Most of the specifications describe where and how the beacons must be mounted.

A few of the notable specifications include:

  • The tower and beacon must be painted with aviation gloss orange and white.
  • The beacon should be inspected daily for functionality.
  • The glass in the beacon must be inspected twice a month to ensure it is clear.
  • The electrical components and connections must be inspected every year.
  • The lamp should be replaced every 30,000 hours.

The History of Aviation Beacons


In the early days of aviation, pilots relied heavily on landmarks as essential navigation tools to find their way during daytime flights.

But as the aviation industry grew, it became essential to provide a means for safe navigation during nighttime hours, too.

The Airway Beacon System: 1920s – 1930s

Initial experiments used bonfires as light sources. It quickly became apparent that bright light sources could become valuable navigational tools at night.

In 1923, the US Post Office (flying mail) began experimenting with a series of rotating beacons, each placed about 10 miles apart, to create an airway route from Cheyenne, Wyoming, to Chicago, Illinois.

This experiment marked the birth of the Airway Beacon System.

Each beacon was mounted on a tall tower and had a powerful rotating light to make it visible to pilots flying at night. Some beacons were even equipped with an auxiliary light that projected a specific course code onto the ground, allowing pilots to identify their location along the route.

By 1933, the US Airway Beacon System consisted of more than 1,500 beacons spread across approximately 18,000 miles of airways, guiding pilots safely through the skies at night.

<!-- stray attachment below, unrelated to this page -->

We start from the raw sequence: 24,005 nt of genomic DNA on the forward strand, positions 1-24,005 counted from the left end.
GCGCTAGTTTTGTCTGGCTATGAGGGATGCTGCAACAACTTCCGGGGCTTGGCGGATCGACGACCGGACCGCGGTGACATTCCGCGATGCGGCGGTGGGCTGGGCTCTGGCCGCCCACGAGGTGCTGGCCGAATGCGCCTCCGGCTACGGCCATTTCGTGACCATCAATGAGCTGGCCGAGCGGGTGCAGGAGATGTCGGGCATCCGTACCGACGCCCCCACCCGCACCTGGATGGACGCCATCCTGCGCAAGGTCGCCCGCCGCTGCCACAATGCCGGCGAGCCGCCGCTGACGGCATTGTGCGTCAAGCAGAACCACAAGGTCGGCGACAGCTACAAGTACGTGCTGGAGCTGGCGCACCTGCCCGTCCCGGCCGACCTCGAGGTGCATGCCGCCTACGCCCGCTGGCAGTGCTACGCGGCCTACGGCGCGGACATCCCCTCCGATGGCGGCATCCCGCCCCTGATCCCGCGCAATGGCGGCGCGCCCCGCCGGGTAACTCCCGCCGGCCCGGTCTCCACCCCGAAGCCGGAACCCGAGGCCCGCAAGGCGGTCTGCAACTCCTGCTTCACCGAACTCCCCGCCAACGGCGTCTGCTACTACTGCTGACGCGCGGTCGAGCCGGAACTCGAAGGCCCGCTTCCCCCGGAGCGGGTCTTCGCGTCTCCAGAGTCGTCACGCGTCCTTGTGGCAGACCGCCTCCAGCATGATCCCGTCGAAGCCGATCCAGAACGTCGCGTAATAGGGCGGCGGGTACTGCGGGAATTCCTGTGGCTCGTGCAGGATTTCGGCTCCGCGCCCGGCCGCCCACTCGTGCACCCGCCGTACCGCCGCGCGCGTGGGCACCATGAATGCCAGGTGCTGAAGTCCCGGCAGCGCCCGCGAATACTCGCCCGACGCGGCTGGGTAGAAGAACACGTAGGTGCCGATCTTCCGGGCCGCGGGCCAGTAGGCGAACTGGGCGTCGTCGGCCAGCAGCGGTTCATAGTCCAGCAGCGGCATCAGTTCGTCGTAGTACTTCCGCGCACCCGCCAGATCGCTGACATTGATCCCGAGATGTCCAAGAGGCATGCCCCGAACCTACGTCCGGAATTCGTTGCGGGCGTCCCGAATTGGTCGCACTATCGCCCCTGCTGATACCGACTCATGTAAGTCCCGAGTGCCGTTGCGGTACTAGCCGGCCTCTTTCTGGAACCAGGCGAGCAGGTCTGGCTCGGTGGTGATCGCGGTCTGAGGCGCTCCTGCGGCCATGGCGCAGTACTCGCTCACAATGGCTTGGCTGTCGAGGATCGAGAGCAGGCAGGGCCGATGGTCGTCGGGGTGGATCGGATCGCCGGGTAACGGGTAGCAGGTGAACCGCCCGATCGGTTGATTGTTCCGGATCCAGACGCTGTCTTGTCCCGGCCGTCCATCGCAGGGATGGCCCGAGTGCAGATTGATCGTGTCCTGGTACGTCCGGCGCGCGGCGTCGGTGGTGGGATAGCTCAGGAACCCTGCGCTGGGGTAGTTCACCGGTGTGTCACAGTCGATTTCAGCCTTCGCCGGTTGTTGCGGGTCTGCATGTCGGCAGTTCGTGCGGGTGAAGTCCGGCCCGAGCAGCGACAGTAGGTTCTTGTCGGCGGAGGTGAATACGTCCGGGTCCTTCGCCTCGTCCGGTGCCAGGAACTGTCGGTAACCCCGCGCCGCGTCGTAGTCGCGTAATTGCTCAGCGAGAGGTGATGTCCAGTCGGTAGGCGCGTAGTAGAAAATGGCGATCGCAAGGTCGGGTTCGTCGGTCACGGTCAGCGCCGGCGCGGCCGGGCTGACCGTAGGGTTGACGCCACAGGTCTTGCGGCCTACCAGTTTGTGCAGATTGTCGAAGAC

The Demise of the Airway Beacon System: 1940s – 1950s

With the introduction of advanced radio navigation aids like VOR (VHF Omnidirectional Range) and ILS (Instrument Landing System) in the 1940s and 1950s, the Airway Beacon System began to lose its importance. These new technologies allowed pilots to navigate with greater accuracy and safety, even in low visibility conditions.

As a result, the maintenance and operation of the airway beacon system became less and less cost-effective, and the beacons were gradually decommissioned.

While the Airway Beacon System has largely become a thing of the past, airport beacons are still an essential part of aviation safety today.

The Future of Airport Beacons


By now, you’re probably aware of the historical significance of airport beacons and their role in the evolution of aviation navigation. But what about their future?

Increased Use of LED Technology

One notable trend in airport beacon technology is the shift from traditional incandescent lights to energy-efficient LED lights. LEDs offer numerous advantages, such as longer life, lower power consumption, and reduced maintenance costs.

We can expect to see more airports transitioning to LED-based beacons in the coming years, making them more reliable and environmentally friendly.